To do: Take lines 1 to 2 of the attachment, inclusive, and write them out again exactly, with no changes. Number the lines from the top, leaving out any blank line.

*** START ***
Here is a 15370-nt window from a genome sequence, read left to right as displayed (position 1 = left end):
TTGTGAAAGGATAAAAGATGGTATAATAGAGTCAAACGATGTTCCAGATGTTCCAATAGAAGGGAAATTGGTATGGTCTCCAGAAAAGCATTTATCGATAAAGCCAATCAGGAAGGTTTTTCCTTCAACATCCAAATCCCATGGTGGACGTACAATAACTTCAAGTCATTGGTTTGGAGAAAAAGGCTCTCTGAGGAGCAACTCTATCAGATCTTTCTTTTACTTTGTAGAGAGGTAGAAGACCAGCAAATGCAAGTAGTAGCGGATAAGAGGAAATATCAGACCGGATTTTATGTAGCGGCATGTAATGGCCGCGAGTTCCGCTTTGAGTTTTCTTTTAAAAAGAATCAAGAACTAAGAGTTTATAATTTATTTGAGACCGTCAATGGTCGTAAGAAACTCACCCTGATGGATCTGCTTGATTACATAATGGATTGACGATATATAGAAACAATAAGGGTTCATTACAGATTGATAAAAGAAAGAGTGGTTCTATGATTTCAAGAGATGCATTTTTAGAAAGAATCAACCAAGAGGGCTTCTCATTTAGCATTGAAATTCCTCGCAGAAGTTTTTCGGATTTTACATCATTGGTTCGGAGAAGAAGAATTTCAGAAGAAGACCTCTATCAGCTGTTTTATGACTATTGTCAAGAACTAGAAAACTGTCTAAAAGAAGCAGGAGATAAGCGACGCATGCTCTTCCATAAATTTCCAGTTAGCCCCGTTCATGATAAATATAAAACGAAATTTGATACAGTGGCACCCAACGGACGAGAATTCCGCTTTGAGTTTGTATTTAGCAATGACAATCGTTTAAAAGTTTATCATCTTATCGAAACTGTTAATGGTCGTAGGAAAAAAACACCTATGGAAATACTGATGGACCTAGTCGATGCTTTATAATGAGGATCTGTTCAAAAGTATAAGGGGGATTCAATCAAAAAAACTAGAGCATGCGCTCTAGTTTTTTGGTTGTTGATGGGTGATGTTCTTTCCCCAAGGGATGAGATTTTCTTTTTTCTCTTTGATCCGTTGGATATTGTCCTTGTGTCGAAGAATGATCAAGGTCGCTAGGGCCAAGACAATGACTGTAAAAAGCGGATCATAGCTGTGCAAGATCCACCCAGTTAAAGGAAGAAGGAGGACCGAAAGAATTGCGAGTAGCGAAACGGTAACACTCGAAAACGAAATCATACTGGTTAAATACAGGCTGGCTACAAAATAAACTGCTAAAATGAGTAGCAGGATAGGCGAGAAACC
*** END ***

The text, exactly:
Here is a 15370-nt window from a genome sequence, read left to right as displayed (position 1 = left end):
TTGTGAAAGGATAAAAGATGGTATAATAGAGTCAAACGATGTTCCAGATGTTCCAATAGAAGGGAAATTGGTATGGTCTCCAGAAAAGCATTTATCGATAAAGCCAATCAGGAAGGTTTTTCCTTCAACATCCAAATCCCATGGTGGACGTACAATAACTTCAAGTCATTGGTTTGGAGAAAAAGGCTCTCTGAGGAGCAACTCTATCAGATCTTTCTTTTACTTTGTAGAGAGGTAGAAGACCAGCAAATGCAAGTAGTAGCGGATAAGAGGAAATATCAGACCGGATTTTATGTAGCGGCATGTAATGGCCGCGAGTTCCGCTTTGAGTTTTCTTTTAAAAAGAATCAAGAACTAAGAGTTTATAATTTATTTGAGACCGTCAATGGTCGTAAGAAACTCACCCTGATGGATCTGCTTGATTACATAATGGATTGACGATATATAGAAACAATAAGGGTTCATTACAGATTGATAAAAGAAAGAGTGGTTCTATGATTTCAAGAGATGCATTTTTAGAAAGAATCAACCAAGAGGGCTTCTCATTTAGCATTGAAATTCCTCGCAGAAGTTTTTCGGATTTTACATCATTGGTTCGGAGAAGAAGAATTTCAGAAGAAGACCTCTATCAGCTGTTTTATGACTATTGTCAAGAACTAGAAAACTGTCTAAAAGAAGCAGGAGATAAGCGACGCATGCTCTTCCATAAATTTCCAGTTAGCCCCGTTCATGATAAATATAAAACGAAATTTGATACAGTGGCACCCAACGGACGAGAATTCCGCTTTGAGTTTGTATTTAGCAATGACAATCGTTTAAAAGTTTATCATCTTATCGAAACTGTTAATGGTCGTAGGAAAAAAACACCTATGGAAATACTGATGGACCTAGTCGATGCTTTATAATGAGGATCTGTTCAAAAGTATAAGGGGGATTCAATCAAAAAAACTAGAGCATGCGCTCTAGTTTTTTGGTTGTTGATGGGTGATGTTCTTTCCCCAAGGGATGAGATTTTCTTTTTTCTCTTTGATCCGTTGGATATTGTCCTTGTGTCGAAGAATGATCAAGGTCGCTAGGGCCAAGACAATGACTGTAAAAAGCGGATCATAGCTGTGCAAGATCCACCCAGTTAAAGGAAGAAGGAGGACCGAAAGAATTGCGAGTAGCGAAACGGTAACACTCGAAAACGAAATCATACTGGTTAAATACAGGCTGGCTACAAAATAAACTGCTAAAATGAGTAGCAGGATAGGCGAGAAACC